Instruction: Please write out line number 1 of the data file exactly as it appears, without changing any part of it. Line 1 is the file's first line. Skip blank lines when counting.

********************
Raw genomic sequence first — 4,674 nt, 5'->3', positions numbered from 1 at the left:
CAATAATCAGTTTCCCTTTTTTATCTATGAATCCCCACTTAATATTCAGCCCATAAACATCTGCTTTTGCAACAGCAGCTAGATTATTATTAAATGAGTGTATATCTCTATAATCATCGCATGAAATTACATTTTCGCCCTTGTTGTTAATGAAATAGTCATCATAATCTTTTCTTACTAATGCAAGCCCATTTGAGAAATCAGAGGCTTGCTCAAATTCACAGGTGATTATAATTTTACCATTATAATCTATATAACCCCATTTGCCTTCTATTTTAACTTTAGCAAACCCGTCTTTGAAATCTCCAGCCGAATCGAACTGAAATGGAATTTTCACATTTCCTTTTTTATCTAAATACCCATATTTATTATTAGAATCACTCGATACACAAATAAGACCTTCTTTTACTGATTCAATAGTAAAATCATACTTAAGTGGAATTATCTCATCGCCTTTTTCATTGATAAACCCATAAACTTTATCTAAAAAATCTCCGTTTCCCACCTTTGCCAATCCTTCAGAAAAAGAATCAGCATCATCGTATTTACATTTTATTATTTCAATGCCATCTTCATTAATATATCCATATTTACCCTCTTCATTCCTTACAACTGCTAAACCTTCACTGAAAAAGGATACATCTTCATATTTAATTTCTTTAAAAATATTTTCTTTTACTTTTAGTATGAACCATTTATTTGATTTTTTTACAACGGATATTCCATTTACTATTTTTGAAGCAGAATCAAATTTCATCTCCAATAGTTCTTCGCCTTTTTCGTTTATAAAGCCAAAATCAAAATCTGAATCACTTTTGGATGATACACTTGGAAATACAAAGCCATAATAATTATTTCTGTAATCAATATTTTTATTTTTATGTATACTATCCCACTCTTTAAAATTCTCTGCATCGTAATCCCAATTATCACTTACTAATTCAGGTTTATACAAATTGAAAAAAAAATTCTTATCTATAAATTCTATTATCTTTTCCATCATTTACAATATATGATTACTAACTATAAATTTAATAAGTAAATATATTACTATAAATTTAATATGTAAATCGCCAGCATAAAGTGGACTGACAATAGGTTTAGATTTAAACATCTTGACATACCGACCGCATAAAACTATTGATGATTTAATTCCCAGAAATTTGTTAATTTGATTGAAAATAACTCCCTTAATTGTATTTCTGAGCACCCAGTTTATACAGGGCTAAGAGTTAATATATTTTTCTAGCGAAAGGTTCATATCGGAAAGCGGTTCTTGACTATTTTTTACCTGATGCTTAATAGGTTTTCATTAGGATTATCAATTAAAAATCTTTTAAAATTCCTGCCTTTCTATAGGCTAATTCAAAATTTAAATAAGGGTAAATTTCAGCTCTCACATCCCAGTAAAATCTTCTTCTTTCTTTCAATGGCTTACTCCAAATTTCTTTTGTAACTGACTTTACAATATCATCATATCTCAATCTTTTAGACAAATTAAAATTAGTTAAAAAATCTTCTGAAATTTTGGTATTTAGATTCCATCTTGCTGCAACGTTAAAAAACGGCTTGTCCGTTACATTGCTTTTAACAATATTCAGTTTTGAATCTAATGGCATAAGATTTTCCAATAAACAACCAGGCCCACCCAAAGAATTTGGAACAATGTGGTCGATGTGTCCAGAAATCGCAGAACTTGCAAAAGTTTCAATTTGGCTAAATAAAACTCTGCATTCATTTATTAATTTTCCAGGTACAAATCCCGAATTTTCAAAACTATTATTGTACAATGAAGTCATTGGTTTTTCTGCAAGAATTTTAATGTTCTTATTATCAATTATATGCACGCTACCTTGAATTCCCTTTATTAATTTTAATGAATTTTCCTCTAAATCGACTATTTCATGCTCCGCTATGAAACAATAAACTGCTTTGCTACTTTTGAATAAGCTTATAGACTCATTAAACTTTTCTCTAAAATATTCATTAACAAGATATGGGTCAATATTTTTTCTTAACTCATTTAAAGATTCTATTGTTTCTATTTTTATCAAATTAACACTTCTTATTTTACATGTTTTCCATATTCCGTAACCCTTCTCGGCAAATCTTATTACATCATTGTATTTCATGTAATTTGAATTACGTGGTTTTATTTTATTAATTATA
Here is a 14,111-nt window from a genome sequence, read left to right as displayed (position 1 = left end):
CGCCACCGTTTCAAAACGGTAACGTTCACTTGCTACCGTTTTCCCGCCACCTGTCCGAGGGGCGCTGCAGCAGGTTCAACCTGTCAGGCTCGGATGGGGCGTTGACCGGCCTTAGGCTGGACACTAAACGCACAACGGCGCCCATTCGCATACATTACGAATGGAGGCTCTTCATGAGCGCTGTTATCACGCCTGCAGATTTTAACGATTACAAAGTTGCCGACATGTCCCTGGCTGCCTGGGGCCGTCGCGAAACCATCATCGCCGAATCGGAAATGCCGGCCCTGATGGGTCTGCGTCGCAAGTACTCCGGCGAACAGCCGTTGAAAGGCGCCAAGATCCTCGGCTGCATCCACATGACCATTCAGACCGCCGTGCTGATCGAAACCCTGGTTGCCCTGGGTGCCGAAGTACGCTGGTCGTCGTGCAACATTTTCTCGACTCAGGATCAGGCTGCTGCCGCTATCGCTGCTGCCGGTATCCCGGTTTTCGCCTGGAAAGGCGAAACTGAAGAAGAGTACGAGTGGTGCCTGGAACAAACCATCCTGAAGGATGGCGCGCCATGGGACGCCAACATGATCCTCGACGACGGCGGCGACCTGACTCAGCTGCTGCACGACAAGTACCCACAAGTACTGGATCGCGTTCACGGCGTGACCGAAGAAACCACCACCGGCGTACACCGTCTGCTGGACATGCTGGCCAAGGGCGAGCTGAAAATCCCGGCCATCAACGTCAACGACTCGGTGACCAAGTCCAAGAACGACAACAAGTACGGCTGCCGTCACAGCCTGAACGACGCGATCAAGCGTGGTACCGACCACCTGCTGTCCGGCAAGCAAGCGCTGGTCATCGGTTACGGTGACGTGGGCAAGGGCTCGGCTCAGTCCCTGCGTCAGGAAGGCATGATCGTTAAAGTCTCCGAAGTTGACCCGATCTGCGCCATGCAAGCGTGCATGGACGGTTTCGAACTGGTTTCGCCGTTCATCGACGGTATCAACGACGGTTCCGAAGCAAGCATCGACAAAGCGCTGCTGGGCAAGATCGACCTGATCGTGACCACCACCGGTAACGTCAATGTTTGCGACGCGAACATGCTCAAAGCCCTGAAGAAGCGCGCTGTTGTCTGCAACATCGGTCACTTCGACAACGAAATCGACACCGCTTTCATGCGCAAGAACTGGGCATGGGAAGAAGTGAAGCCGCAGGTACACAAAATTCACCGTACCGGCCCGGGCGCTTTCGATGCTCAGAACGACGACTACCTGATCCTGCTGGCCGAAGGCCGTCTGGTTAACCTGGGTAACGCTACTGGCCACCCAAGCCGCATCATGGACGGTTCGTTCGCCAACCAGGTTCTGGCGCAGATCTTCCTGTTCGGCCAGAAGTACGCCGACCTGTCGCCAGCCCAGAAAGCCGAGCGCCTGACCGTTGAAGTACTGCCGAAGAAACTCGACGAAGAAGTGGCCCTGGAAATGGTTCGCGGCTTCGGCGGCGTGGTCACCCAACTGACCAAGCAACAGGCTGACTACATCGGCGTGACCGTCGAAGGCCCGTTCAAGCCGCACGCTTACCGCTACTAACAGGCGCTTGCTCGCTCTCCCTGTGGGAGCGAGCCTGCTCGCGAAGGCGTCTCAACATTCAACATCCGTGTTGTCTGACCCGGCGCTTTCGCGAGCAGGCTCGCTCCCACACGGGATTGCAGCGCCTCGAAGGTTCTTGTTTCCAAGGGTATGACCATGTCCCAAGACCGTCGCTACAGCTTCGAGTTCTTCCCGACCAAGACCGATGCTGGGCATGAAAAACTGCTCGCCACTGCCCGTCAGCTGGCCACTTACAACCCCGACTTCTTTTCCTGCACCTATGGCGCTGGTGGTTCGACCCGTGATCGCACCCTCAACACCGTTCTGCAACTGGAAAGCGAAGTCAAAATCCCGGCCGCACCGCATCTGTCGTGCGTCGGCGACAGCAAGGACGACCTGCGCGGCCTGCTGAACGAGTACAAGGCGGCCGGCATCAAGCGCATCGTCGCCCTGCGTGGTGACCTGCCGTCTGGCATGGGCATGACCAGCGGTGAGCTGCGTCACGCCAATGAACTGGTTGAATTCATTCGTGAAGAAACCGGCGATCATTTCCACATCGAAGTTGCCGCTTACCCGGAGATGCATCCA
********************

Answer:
Raw genomic sequence first — 4,674 nt, 5'->3', positions numbered from 1 at the left: